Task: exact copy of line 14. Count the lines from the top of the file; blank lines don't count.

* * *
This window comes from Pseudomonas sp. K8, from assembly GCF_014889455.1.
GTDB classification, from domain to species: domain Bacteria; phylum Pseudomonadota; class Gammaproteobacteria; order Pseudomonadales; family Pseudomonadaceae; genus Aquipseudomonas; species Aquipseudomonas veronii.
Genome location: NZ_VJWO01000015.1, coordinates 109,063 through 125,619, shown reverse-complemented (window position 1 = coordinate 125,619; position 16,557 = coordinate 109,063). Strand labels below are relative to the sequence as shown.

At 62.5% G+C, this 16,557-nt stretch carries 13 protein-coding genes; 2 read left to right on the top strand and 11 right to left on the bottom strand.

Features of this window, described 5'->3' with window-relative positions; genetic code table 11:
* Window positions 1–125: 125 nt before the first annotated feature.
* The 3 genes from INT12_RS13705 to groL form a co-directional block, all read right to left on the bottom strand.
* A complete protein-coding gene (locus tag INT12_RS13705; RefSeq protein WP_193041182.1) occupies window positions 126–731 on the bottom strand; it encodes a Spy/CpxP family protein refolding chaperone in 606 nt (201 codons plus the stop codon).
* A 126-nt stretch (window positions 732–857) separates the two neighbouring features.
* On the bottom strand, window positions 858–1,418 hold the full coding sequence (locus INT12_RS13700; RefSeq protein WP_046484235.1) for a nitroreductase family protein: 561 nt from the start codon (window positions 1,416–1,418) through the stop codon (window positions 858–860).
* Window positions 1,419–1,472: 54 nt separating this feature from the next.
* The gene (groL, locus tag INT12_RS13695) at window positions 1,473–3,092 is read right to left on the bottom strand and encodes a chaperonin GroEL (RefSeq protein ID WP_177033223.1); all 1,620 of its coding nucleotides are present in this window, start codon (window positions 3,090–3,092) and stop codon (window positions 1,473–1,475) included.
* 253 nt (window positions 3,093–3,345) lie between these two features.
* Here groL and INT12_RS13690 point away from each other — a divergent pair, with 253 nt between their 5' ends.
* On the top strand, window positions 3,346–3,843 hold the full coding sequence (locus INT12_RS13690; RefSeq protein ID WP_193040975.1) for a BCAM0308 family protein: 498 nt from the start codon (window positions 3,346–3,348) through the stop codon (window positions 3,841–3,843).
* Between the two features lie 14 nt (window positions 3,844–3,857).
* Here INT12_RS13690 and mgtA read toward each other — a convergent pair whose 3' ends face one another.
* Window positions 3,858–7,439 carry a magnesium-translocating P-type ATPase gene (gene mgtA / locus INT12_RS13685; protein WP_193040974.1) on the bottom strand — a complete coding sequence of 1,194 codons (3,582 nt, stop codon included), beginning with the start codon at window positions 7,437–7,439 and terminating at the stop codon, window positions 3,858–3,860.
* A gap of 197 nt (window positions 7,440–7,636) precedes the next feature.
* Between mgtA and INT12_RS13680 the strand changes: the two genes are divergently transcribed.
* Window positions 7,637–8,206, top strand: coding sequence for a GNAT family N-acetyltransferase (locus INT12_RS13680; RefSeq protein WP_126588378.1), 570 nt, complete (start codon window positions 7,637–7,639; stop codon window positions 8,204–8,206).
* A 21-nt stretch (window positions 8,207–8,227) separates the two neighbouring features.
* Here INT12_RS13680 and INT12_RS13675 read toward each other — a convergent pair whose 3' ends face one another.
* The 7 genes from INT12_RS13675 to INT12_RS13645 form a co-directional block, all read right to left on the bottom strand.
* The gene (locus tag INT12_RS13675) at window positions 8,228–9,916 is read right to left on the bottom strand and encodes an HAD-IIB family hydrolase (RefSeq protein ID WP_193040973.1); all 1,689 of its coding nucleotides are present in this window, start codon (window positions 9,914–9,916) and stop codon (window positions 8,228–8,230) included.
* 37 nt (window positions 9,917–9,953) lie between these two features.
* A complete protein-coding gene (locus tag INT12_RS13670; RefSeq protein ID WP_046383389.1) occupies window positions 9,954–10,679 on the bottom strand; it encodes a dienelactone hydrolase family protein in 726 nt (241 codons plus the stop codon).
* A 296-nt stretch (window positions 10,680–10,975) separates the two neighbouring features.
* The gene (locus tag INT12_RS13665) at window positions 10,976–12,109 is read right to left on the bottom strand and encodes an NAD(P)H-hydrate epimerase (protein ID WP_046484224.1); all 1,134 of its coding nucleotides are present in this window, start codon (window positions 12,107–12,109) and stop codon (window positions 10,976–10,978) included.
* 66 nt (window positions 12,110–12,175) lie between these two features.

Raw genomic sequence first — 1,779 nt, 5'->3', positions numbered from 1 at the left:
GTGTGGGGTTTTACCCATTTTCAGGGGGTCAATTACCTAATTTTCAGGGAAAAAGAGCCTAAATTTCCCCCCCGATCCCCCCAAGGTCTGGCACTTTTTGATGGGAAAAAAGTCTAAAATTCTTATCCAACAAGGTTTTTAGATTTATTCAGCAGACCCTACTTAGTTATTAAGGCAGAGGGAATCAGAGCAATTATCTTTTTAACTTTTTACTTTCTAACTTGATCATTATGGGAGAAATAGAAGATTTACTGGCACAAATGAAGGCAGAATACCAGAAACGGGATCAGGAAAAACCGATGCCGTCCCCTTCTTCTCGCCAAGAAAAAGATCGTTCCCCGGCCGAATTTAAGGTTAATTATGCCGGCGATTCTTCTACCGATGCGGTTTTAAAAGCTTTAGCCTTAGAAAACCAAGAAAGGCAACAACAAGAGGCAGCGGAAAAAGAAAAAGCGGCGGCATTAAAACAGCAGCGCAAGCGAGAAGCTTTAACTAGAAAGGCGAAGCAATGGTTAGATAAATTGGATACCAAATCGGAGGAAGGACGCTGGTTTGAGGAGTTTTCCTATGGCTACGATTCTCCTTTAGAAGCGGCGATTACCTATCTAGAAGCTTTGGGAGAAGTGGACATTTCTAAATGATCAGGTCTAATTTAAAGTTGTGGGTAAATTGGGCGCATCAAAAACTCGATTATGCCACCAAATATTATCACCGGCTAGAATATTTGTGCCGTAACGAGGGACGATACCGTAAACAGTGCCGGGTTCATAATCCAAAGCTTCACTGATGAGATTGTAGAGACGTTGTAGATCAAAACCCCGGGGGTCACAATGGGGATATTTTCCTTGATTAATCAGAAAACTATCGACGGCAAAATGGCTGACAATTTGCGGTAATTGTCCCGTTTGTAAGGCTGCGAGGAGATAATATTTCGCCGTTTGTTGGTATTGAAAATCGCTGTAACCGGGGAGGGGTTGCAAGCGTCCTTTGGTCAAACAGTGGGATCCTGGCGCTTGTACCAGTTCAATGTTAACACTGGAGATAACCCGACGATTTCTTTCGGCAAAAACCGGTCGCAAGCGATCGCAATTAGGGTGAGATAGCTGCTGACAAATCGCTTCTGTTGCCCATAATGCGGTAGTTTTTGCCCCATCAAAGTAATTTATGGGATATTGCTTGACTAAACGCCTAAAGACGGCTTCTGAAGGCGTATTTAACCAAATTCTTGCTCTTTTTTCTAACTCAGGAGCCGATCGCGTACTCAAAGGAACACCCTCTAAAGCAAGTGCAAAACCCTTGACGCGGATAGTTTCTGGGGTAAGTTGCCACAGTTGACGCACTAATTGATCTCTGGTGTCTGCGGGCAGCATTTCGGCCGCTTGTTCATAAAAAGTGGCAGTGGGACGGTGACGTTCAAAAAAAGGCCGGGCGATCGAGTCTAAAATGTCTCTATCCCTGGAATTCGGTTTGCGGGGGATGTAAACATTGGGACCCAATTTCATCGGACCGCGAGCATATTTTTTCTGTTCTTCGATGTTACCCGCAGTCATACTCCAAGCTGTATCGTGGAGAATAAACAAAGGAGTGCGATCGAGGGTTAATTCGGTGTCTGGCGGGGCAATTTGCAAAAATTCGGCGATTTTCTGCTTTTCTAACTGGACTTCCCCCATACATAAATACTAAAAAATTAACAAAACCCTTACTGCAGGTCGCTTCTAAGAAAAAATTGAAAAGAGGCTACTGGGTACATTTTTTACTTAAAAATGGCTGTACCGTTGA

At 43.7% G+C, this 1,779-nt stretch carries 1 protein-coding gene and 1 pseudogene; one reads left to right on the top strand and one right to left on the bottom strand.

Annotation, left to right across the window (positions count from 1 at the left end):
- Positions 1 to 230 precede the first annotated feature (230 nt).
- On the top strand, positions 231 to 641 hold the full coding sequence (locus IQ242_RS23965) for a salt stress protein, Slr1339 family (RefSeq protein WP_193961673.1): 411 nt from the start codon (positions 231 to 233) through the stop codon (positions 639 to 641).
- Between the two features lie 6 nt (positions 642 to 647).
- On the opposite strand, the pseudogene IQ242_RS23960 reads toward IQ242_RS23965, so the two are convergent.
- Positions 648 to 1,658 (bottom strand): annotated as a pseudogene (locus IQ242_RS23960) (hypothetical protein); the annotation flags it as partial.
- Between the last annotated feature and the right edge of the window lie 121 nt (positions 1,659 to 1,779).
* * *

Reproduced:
* Here groL and INT12_RS13690 point away from each other — a divergent pair, with 253 nt between their 5' ends.